Drew Doran, a freshman at Dobyns-Bennett High School, doesn’t use a locker, instead choosing to carry his belongings on his back all day.
Doran weighs 164 pounds; his backpack weighs 31 pounds. On this day, he isn’t even carrying the extra nylon bag he needs to hold gym shoes and clothes for his advanced sports class.
“It’s heavy,” he said of the pack.
Not only does the backpack cause him occasional back pain, it’s simply hard to lift, he said.
A study published in the January 2010 issue of the journal Spine confirms what kids are complaining about — heavy backpacks are causing greater spinal strain and increased back pain.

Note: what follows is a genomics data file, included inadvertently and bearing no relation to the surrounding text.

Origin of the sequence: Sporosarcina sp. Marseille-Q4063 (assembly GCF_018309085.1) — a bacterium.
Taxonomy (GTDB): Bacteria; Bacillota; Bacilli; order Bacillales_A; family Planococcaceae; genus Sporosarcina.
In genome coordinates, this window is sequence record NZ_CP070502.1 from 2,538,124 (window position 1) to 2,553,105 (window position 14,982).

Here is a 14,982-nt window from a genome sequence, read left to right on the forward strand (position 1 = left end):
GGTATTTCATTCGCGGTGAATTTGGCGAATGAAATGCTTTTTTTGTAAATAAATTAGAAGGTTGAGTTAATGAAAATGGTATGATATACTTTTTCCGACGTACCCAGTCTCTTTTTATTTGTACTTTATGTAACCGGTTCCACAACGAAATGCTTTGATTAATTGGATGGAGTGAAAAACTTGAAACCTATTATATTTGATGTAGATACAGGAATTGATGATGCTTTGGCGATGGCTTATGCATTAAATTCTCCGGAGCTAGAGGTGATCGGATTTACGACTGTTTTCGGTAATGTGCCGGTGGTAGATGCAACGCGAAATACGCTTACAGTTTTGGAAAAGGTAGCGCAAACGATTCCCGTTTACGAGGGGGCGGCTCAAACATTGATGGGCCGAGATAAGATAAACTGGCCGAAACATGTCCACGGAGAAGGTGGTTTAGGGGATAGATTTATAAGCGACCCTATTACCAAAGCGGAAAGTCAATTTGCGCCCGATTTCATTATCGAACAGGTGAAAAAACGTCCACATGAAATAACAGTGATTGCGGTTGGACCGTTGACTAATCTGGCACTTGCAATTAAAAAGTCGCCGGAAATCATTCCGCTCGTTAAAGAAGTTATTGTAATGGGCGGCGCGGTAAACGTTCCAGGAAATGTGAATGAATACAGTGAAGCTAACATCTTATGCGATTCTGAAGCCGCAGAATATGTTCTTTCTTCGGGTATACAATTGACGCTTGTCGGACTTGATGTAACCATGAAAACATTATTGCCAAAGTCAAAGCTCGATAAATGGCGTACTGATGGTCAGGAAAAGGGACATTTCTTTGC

In the first study to use imaging techniques to see how backpacks affect children’s spines, researchers conducted upright MRI (magnetic resonance imaging) scans on the lumbar spines of eight school children as they first wore an empty backpack, then graduated to increasingly heavier backpacks of 9, 18 and 26 pounds.
Read the expanded version of this report in the print edition or the enhanced electronic version of the Kingsport Times-News.